I’ve been working on a drainage project behind my house. My back yard slopes toward my house, which means that rainwater from the two homes uphill from me collects against my back door and eventually culminates into a river through the garage. Replacing what was likely a 30-60 year old wooden door was a great start. But I needed to divert water from the back of the house. Gravel-encapsulated drains, aka “French drains,” are a popular way to carry out that feat. My aggressive project required thousands of pounds of #57 stone. So I put my GTI and baby trailer to work.
Remember, I had downgraded my Carry-On Trailer 3.5X5LSHS springs for a softer ride with my usually light loads. That decreased my carrying capacity to 1000 lbs (trailer plus cargo). I decided to put the springs to the test with several trips to Pembroke Stone Mart. I loaded around 900 lbs of #57 stone, which I estimated to be about 200 lbs overweight for the springs. Number 57 stone takes about half of the box when loaded to 900 lbs. By way of comparison, 900 lbs of topsoil usually fills to ¾-full and 900 lbs of mulch usually fills all the way. Of course, extra moisture following rainfall will add weight to the load. I’ll explain how the extra weight eventually took its toll on a spring retainer in a moment.
I’m conscientious about my loads and take them seriously. I always strap my loads, cover them, or both. With loads that cannot be strapped, I cover the trailer with a lid to make sure nothing can bounce onto the road and risk damage to other vehicles. The lid also helps with aerodynamics. My lid is made from ¾-inch plywood and is strapped to the trailer’s tiedown points. It is highly unlikely to come off, especially since I check and re-tension the straps every time I stop for a break. The lid makes the trailer rain resistant, but not rainproof or watertight since water can trickle past the tailgate.
In addition to transporting ~5000 lbs of #57 stone over six trips to Pembroke Stone Mart, I also moved strange loads such as 10-ft long 2x8s for forming a concrete slab, 50 ft of rebar, a 60 year old concrete H-frame anchor (see photo), 1000 lbs of waste dirt, over 200 ft of corrugated pipe, a jumping-jack compactor, and a generator with 20 gallons of fuel (thanks to hurricanes Florence and Michael). That doesn’t include the water and ice I moved in support of two bicycling events this year.
I had also planned to move 3600 lbs of concrete mix (four trips). However, a combination of a heavy stone load, the lighter-duty springs, and the oversized wheels/tires contributed to one of my springs slipping out of place and damaging its retainer. I suspect the spring compressed under load, then rebounded sufficiently to hyper-extend and cause it to slip out of its retainer. Unaware of what had happened, I continued to drive while the top of the spring pulverized the retainer until it broke. That’s about the time I started to hear squeaking sounds from the trailer when driving over bumps. I used my cargo trailer to move the concrete mix while arranging to repair the baby trailer.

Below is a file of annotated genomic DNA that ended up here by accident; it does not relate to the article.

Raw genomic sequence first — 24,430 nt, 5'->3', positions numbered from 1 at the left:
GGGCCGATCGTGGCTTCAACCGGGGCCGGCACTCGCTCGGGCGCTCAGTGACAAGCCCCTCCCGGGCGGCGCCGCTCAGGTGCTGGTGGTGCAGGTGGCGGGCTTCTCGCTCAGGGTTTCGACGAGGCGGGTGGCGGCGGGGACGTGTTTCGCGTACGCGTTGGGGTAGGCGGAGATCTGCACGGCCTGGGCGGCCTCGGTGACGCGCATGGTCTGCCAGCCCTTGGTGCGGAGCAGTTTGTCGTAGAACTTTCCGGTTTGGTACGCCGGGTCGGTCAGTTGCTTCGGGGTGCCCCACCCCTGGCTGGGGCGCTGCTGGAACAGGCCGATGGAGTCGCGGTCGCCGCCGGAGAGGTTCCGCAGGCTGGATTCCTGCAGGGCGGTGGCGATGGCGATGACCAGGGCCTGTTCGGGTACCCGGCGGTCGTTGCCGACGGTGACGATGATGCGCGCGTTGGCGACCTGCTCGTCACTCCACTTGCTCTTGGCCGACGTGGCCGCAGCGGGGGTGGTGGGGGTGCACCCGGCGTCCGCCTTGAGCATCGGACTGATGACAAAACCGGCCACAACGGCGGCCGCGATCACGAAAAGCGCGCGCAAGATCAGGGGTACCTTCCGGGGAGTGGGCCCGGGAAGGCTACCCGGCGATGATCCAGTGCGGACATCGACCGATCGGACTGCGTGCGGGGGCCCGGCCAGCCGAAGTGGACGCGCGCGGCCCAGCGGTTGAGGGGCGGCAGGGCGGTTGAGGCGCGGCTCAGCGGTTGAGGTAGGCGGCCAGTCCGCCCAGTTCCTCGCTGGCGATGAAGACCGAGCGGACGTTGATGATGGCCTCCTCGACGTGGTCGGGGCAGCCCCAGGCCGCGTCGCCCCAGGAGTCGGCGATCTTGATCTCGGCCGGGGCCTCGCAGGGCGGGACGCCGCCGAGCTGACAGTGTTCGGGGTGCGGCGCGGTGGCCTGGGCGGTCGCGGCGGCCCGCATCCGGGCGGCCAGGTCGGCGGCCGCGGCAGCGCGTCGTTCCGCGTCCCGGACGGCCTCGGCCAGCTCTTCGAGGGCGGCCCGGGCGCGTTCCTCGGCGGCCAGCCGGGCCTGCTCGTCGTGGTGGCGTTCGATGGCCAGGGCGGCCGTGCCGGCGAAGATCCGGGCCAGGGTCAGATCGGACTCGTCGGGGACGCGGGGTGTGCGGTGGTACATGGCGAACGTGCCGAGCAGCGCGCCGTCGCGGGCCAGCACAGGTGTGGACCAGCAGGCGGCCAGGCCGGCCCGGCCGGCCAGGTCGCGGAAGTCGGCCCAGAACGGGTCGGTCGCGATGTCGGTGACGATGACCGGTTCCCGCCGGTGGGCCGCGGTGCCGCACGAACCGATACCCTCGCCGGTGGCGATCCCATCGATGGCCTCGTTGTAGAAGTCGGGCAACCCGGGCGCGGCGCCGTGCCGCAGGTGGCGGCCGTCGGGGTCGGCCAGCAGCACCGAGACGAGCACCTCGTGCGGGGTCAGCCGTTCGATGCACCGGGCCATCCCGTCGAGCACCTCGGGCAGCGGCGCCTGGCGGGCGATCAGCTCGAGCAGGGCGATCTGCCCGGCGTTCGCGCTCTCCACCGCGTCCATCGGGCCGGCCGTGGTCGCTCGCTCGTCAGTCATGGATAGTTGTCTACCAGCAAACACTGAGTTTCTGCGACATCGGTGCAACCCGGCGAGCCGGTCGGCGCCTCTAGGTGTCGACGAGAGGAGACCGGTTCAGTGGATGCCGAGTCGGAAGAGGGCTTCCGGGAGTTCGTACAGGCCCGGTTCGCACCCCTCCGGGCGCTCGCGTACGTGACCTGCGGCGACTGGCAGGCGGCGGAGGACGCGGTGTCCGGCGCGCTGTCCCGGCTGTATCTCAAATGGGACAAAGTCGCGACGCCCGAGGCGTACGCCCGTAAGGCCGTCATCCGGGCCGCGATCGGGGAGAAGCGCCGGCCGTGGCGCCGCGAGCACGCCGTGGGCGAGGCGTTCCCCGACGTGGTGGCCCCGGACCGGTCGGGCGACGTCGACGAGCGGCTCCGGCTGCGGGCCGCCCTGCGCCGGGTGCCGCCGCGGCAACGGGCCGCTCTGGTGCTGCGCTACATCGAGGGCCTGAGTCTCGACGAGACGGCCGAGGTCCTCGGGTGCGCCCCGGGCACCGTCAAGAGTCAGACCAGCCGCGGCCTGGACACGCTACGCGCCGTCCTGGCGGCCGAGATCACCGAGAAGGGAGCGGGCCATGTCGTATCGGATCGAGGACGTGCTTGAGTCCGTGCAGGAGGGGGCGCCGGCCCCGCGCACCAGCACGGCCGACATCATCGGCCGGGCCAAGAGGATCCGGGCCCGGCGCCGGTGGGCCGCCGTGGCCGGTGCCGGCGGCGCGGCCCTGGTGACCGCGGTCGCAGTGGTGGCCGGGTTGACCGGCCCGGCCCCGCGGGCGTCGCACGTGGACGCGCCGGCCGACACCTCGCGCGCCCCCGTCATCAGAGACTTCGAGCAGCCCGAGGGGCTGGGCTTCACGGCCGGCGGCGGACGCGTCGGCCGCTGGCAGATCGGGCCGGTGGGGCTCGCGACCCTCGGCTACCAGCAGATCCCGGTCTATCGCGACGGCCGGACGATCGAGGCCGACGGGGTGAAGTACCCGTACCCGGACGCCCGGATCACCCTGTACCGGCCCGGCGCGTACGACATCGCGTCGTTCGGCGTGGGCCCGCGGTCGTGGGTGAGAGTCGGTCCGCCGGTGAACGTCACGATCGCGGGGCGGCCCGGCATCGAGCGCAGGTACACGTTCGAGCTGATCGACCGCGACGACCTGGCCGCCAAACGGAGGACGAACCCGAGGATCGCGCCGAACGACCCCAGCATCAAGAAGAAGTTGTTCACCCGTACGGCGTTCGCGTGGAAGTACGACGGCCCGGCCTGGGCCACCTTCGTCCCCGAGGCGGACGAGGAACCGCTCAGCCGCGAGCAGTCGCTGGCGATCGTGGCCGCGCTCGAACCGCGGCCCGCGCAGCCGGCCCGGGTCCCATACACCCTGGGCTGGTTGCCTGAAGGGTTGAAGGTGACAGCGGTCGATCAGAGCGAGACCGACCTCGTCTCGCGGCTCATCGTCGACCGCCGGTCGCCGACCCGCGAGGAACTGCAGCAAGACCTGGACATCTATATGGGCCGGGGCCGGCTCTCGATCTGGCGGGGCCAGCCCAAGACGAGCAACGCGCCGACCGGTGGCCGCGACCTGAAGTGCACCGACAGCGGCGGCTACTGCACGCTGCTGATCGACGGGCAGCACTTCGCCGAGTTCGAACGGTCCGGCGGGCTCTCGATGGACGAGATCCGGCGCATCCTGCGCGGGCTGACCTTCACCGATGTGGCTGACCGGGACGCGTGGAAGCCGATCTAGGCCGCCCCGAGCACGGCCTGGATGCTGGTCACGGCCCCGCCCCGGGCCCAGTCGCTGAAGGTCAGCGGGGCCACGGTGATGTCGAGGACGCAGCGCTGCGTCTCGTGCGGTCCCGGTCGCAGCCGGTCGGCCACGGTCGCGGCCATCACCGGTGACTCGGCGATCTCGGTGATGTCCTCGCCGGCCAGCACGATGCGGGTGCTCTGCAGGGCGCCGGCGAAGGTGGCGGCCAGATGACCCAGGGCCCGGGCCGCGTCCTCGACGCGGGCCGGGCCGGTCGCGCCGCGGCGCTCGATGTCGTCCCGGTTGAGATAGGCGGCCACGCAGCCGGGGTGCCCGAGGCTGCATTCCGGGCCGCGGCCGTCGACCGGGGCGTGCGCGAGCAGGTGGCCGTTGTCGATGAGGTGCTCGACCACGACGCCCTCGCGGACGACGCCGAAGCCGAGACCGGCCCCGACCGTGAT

After having the retainer repaired, I replaced the 500# springs with 1000# springs, which are actually an upgraded spring over the stock units. The factory 1000# springs had two thick leafs, which were stiff. My new springs (shown below) have four thinner leafs, which allows the ride to be more compliant under lighter loads, but then get stiffer as they compress. They’ve restored the full load carrying capacity of the trailer, seem to ride relatively smoothly, and should control the oversized wheels/tires during rebound. Time will tell.
Coincidentally, I took my baby trailer to the scales to measure its empty weight. I was surprised to see it tip the scale at 480 lbs! I had severely underestimated how much weight the plywood and larger wheels added to the trailer, which means I had also overloaded the trailer more than intended. The new springs should keep me well within a safety margin. Volkswagen UK, where VW actually publishes towing capabilities, requires trailer brakes when towing over 1400 lbs. I think limiting my cargo to 900 lbs should keep me safe on most roads.
The title of this article is “Getting Stoned with My GTI.” Of course, the reference is to the stone loads, but one might think I’d have to be “stoned” to carry some of the stuff that I’ve placed in my trailers. HAHA! See the photo album below for photos of the loads I’ve mentioned above. NO, I won’t be getting a pickup truck! If I blow out my TTRS clutch, then I’ll upgrade to a stiffer clutch. My stubbornness about towing with my GTI is probably a leading reason for me to avoid a car with a DSG transmission. Sure, it’s rated to tow in Europe, but I can’t help but think that it would be more expensive to repair when the abuse finally takes its toll. I’ve also been reading that towing with the Golf R’s AWD driveline is strictly forbidden worldwide. So, I guess it’s…
“GTI’s for Life!” 😉